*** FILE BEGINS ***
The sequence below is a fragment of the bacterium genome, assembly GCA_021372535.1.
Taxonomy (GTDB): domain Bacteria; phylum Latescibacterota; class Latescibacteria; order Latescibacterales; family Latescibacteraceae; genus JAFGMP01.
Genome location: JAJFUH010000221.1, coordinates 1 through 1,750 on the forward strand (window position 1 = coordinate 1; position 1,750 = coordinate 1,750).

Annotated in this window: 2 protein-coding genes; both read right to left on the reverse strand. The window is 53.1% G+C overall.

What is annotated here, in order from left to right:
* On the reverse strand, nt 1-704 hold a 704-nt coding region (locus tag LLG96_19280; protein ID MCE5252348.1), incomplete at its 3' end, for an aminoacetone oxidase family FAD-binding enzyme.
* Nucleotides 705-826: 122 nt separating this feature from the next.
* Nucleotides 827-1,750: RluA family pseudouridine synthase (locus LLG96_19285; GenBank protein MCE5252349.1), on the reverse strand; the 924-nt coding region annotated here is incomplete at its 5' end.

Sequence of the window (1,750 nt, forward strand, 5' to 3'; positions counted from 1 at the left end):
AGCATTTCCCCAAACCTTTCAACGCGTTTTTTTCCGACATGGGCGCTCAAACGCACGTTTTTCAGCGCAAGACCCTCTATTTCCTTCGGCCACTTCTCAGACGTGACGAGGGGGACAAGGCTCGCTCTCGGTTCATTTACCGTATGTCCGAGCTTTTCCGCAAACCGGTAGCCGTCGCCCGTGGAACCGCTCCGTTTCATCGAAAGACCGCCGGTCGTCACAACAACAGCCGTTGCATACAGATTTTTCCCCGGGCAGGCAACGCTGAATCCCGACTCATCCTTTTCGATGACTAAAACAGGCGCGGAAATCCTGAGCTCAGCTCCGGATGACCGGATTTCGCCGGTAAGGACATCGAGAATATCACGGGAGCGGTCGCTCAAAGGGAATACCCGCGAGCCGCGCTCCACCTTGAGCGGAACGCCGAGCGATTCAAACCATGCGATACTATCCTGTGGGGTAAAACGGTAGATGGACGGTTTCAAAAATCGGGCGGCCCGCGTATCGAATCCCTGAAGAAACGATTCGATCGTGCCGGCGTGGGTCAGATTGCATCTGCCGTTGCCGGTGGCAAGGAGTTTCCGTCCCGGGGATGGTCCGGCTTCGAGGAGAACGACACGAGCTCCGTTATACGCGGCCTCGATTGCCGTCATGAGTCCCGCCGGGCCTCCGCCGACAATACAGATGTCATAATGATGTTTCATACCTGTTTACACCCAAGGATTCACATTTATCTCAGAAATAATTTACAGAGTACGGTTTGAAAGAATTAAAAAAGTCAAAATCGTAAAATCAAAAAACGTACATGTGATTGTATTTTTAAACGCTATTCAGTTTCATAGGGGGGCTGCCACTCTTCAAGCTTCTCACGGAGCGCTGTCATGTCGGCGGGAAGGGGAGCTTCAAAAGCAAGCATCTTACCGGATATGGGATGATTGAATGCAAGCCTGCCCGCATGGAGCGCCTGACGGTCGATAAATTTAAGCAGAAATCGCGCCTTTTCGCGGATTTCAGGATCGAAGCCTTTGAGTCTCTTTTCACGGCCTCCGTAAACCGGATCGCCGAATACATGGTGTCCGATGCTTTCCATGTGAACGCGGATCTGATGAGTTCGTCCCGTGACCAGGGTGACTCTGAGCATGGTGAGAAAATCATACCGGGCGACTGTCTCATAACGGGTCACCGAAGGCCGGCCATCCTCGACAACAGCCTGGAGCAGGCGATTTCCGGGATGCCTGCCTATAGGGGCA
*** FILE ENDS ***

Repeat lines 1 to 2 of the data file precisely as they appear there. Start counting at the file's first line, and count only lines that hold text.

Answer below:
The sequence below is a fragment of the bacterium genome, assembly GCA_021372535.1.
Taxonomy (GTDB): domain Bacteria; phylum Latescibacterota; class Latescibacteria; order Latescibacterales; family Latescibacteraceae; genus JAFGMP01.